The next step is to prepare the data. Firstly, I used Beautiful Soup, a Python package for parsing HTML and XML documents, to scrape the TorQ documentation and blog posts before writing any text down to a single TorQ_RAG.txt file. The TXT file is then read, and the document split into chunks. It’s worth noting that there are several approaches to chunking text, ranging from straightforward divisions by paragraphs, sentences, or character counts, to more advanced methods employing natural language processing (NLP) models. The utilization of NLP models can enhance the effectiveness of text segmentation by understanding context and semantic boundaries. Such approaches will be considered in future iterations of the system, but for the purposes of this blog we will stick with LangChain’s RecursiveCharacterTextSplitter. Striking a balance is essential when determining chunk size and overlap. We want both to be sufficient to capture context and semantics, yet not so large such that we begin to sacrifice detail in our responses.  After some experimentation, I have gone for a character count of approximately 200 with an overlap of 50 characters, which seems to work well for our purposes.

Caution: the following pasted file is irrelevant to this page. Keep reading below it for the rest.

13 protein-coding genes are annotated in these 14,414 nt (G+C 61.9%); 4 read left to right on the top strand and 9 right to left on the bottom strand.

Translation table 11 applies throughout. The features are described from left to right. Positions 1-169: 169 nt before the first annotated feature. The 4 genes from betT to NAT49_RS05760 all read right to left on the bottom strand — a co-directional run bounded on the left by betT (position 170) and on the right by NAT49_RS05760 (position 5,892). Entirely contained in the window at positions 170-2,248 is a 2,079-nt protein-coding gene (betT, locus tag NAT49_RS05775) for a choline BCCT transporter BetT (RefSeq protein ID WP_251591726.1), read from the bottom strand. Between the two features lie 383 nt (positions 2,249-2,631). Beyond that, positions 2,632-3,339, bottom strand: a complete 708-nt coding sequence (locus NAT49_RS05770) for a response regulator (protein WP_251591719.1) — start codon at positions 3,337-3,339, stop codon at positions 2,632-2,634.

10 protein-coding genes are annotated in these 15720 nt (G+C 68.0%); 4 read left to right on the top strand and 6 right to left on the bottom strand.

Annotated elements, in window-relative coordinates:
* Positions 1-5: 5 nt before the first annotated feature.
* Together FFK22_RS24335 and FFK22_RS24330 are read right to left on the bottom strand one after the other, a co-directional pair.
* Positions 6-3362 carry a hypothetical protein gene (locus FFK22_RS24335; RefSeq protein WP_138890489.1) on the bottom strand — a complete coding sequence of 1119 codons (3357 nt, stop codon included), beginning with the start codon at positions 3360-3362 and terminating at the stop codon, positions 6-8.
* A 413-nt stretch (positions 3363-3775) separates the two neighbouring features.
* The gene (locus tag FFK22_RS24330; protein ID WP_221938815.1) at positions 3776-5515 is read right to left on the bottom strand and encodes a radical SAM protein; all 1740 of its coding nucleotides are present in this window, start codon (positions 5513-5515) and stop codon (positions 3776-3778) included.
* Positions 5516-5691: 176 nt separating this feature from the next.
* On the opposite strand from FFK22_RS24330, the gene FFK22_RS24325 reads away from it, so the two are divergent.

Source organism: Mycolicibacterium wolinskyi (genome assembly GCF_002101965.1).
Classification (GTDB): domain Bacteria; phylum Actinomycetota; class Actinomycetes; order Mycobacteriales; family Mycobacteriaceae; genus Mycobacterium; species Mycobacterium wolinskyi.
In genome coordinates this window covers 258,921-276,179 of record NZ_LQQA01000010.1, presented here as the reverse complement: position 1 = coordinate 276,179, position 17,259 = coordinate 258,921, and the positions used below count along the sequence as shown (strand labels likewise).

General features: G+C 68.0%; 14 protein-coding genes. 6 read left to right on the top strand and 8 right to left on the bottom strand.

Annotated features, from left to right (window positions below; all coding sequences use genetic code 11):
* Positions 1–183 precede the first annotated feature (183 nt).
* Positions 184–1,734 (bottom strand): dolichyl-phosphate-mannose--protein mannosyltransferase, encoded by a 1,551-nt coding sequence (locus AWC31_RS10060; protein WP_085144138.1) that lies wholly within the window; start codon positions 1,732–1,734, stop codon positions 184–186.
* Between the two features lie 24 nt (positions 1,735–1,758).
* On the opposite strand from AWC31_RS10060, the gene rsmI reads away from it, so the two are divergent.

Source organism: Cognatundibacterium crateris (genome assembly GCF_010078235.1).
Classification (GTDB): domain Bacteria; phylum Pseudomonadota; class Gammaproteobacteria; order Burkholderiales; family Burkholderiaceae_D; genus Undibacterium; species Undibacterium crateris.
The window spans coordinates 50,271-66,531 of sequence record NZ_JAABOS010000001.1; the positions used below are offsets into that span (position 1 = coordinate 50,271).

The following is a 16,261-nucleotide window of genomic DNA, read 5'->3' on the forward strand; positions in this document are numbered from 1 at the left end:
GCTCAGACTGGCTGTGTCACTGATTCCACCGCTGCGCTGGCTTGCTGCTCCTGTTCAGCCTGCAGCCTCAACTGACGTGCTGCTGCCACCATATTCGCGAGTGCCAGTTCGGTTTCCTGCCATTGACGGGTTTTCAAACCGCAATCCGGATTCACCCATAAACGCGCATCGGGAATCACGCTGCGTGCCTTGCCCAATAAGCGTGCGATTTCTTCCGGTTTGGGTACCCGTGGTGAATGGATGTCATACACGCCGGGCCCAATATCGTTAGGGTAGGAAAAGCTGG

#Load the documents we want to prompt an LLM about
loader = TextLoader('./TorQ_RAG.txt')
doc = loader.load()

#Chunk the documents using langchain's text splitter "RucursiveCharacterTextSplitter"
text_splitter = RecursiveCharacterTextSplitter(
    chunk_size = 200,
    chunk_overlap = 50

#split_documents produces a list of all the chunks created, printing out first chunk for example
chunks = text_splitter.split_documents(doc) 
texts = [p.page_content for p in chunks]

The final step in preparing the data is to choose an embedding model. We will use OpenAI’s text-embedding-ada-002. 

embeddings = OpenAIEmbeddings(model='text-embedding-ada-002') 

Enter KDB.AI